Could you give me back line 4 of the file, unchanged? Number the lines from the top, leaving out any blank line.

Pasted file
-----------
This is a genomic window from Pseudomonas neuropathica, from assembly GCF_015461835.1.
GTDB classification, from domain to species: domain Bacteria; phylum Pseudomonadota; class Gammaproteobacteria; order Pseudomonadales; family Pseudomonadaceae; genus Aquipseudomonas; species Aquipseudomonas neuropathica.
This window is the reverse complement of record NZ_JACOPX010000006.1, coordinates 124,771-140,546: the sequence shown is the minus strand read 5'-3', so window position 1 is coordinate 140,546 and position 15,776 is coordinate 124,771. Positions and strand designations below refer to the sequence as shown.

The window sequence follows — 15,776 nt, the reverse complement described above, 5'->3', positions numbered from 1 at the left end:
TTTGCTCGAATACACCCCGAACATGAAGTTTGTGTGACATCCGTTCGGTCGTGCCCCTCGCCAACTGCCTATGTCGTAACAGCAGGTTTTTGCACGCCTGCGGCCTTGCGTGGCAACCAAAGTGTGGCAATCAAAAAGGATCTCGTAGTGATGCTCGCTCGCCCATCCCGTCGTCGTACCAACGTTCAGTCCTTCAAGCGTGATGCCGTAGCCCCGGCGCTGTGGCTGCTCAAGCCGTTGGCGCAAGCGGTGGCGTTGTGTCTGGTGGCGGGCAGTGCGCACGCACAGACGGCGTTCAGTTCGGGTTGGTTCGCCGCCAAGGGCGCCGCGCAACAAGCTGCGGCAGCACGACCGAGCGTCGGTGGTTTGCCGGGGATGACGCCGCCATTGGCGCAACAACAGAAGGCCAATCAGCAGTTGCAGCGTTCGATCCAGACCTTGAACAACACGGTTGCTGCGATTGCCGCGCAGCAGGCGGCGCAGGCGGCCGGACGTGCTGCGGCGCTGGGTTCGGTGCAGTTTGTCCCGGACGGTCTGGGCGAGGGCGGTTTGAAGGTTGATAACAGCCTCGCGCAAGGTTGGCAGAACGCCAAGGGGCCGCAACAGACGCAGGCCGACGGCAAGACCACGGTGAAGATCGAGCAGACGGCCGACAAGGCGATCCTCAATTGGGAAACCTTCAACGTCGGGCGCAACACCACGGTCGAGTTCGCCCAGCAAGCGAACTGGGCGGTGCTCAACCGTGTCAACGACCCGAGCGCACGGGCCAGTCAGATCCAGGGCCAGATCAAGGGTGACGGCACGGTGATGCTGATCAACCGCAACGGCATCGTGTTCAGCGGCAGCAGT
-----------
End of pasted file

The window sequence follows — 15,776 nt, the reverse complement described above, 5'->3', positions numbered from 1 at the left end: